True Lovefraud Stories, on Lovefraud.com, is a series of case studies illustrating how con artists and people who would probably be diagnosed as sociopaths ply their trade. Months, and sometimes years, have passed since these individuals were profiled. But according to updates we’ve heard, they’re still pulling their scams.
If you are still trying to believe that the predator you were involved with will see the light and change his or her behavior, read these stories. You’ll see that it’s not going to happen. Once a sociopath becomes an adult, he or she does not change.
Since February, Trish Rynn, who lost her home and inheritance to Dennis SanSeverino, has been trying to hold him accountable. Back in 2006, SanSeverino pled guilty to theft by illegal retention, and was sentenced to five years probation. He was ordered to pay Rynn restitution of $275,000.
Well, he hasn’t been doing it, and Rynn has been trying to get SanSeverino prosecuted for violating his probation. The prosecutor’s office in Cape May County, New Jersey, wasn’t exactly interested in pursuing the case, but Rynn was persistent, and Judge Raymond Batten finally found him guilty of violating his probation. SanSeverino’s sentencing hearing was scheduled for September 26, 2008. He never showed up.
That day, SanSeverino’s latest girlfriend called the court and said SanSeverino was in the hospital. The judge didn’t buy it and issued a warrant for his arrest. But the con artist has apparently left the state, and authorities don’t seem to consider this case worth the time and expense of extradition.
Lovefraud has been hearing from all kinds of people about Brian Ellington. Apparently he’s been making the rounds of North Carolina golf courses, pretending to be a pro and betting $1,000 a hole. When he wins, he makes out. When he loses, he doesn’t pay. He also runs up bar tabs and leaves, forcing whoever had the misfortune of being the evening’s drinking buddy to foot the bill.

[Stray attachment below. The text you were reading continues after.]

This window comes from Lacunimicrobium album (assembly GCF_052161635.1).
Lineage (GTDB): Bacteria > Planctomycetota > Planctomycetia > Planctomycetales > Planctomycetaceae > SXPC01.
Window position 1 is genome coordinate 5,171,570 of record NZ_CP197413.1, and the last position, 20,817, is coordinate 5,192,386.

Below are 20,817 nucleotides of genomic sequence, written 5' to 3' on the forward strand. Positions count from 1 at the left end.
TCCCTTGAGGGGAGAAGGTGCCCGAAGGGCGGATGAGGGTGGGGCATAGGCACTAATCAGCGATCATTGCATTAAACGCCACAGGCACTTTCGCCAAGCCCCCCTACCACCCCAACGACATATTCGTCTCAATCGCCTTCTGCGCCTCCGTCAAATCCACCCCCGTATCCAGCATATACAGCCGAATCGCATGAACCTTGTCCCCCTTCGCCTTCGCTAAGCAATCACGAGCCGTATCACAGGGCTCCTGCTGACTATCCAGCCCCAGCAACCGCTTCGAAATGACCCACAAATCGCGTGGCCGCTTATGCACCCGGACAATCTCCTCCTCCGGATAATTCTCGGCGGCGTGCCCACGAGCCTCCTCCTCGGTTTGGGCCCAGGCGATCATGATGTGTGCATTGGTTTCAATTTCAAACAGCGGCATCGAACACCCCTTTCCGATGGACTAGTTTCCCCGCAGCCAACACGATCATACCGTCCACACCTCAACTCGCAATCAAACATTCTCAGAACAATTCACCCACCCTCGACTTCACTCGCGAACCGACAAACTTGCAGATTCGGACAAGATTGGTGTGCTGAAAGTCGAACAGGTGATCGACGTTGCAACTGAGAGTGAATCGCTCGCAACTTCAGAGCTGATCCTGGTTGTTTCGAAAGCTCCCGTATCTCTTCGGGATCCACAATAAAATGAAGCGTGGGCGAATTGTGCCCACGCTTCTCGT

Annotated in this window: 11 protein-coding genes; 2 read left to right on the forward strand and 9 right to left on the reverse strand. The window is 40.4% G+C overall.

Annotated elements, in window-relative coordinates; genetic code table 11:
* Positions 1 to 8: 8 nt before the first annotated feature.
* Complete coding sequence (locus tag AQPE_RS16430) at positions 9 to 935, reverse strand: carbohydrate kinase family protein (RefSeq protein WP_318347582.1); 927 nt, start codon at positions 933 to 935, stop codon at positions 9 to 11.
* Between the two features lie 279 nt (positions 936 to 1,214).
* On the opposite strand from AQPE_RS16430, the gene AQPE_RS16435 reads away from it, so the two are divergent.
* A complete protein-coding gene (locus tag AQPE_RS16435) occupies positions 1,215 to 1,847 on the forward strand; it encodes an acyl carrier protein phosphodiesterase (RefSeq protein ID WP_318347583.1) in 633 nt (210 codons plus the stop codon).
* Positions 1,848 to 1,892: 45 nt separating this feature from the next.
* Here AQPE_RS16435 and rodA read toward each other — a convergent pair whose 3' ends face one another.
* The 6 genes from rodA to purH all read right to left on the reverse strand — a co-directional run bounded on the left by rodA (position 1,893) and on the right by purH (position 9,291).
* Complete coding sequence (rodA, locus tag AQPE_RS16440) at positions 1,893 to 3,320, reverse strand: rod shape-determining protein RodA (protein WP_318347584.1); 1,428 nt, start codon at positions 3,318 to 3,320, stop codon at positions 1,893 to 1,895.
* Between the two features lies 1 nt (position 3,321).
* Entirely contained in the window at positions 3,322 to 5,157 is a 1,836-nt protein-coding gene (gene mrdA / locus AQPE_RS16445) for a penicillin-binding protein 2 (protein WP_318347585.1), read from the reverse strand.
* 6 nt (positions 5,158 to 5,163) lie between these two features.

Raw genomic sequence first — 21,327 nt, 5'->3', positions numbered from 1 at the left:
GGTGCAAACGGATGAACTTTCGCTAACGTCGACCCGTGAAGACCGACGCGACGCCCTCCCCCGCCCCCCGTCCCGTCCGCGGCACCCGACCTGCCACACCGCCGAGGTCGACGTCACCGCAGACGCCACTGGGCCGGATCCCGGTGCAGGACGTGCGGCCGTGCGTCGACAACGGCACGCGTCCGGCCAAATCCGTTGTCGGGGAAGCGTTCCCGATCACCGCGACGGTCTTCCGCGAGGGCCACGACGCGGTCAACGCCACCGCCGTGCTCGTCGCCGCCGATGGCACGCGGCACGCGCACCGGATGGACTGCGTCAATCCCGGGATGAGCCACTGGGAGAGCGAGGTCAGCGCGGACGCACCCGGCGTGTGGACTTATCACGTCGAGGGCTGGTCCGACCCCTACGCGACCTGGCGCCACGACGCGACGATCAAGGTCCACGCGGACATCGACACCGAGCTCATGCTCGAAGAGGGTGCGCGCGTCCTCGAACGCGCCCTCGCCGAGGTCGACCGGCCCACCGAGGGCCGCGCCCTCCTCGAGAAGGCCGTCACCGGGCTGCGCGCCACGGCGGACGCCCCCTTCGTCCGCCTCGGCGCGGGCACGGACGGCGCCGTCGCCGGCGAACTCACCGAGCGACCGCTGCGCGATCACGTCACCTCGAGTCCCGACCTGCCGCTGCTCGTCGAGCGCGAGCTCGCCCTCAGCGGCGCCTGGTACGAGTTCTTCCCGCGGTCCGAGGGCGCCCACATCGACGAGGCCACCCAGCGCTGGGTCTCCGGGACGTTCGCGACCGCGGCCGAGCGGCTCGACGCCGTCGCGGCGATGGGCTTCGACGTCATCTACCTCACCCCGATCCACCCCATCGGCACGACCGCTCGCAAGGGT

Then we got phone calls from someone with official connections saying that Elllington had been arrested in New York. He had a court appearance for a petit larceny charge scheduled for September 22, 2008, in the Bronx, but did not show up. A warrant was issued for his arrest. Ellington was also supposed to be in Manhattan court in August for a disorderly conduct charge, and we doubt showed up for that one either.
Lovefraud has written extensively about Phil Haberman, first profiled by the Dallas Observer as “G.I. Jerk.” Haberman married a woman before shipping off to Iraq so he could collect separation benefits from the military. When he got to Iraq he claimed special forces training, diving skills, medic training—yeah, right. The army shipped him back after 24 days.
Eventually, he received an Other Than Honorable discharge—his second one. Since then, however, he repeatedly tried to enlist in National Guard units that are shipping out to Iraq. His most recent attempt was last week in North Fort Hood, Texas—the largest active duty armored post in the United States. Commanders became suspicious of Haberman’s stories, and the man they asked to check Haberman out was already intimately familiar with the con artist’s scams. According to posts on ProfessionalSoldiers.com, Haberman was “shown the front gate of North Fort Hood and told to never come back.”
So what did Haberman do? He went to the Dallas JAG office and filed a complaint against the commander for kicking him out.
By the way, Haberman posted a video of himself during parachute training on YouTube.
Lance Larabee, who has conned women into buying him houses, boats and planes, has declared bankruptcy in an effort to avoid paying the judgments against him won by one of his victims, Debbie White. When White contested the bankruptcy, Larabee filed a claim against her for invasion of privacy. Apparently Larabee didn’t like what was written about him in Lovefraud and other places. Hearings are coming soon.
I was contacted recently by a woman in Australia—my ex-husband, James Montgomery, is on About My Age in Australia, “The online community for over 50s.” Montgomery claims to be a “retired academic and screenwriter.” Yeah, right. This woman got suspicious about his Ph.D., Googled him, found Lovefraud and dumped him.
I checked out my ex-husband’s listing on AboutMyAge.com. He’s posted a photo that was taken in 1997, when he was married to me and was a guest on a local radio station, which is reproduced below.
When I first met Montgomery he lied to me about his age, claiming he was “a genuine baby boomer”—49 years old—when he was really 55. I wonder what he’s claiming now. Here is a current photo, taken in March, 2008. It is not posted on AboutMyAge.com.